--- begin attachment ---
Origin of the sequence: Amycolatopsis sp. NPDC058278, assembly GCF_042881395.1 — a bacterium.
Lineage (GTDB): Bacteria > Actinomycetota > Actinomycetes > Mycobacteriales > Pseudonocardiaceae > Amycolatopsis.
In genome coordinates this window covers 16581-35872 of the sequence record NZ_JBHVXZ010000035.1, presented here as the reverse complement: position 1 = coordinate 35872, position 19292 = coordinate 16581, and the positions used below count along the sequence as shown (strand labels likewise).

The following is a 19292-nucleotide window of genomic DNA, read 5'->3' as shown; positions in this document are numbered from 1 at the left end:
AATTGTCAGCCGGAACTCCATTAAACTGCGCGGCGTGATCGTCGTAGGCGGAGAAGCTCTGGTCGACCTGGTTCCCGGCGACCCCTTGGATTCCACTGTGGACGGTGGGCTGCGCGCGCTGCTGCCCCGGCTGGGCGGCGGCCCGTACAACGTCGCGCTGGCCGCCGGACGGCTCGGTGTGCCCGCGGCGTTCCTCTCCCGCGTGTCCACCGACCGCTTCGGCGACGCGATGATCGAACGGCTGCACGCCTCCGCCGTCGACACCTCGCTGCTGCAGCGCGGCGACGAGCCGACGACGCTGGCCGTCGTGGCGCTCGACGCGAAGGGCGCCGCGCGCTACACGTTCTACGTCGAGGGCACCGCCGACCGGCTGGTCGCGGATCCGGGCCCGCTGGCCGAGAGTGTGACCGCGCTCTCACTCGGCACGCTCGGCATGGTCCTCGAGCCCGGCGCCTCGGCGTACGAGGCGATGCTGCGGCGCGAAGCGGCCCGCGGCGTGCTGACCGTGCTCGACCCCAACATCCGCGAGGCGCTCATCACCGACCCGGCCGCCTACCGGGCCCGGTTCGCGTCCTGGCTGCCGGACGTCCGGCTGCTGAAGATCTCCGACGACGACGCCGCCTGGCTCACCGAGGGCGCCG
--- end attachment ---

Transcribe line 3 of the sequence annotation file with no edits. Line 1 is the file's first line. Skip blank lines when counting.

In genome coordinates this window covers 16581-35872 of the sequence record NZ_JBHVXZ010000035.1, presented here as the reverse complement: position 1 = coordinate 35872, position 19292 = coordinate 16581, and the positions used below count along the sequence as shown (strand labels likewise).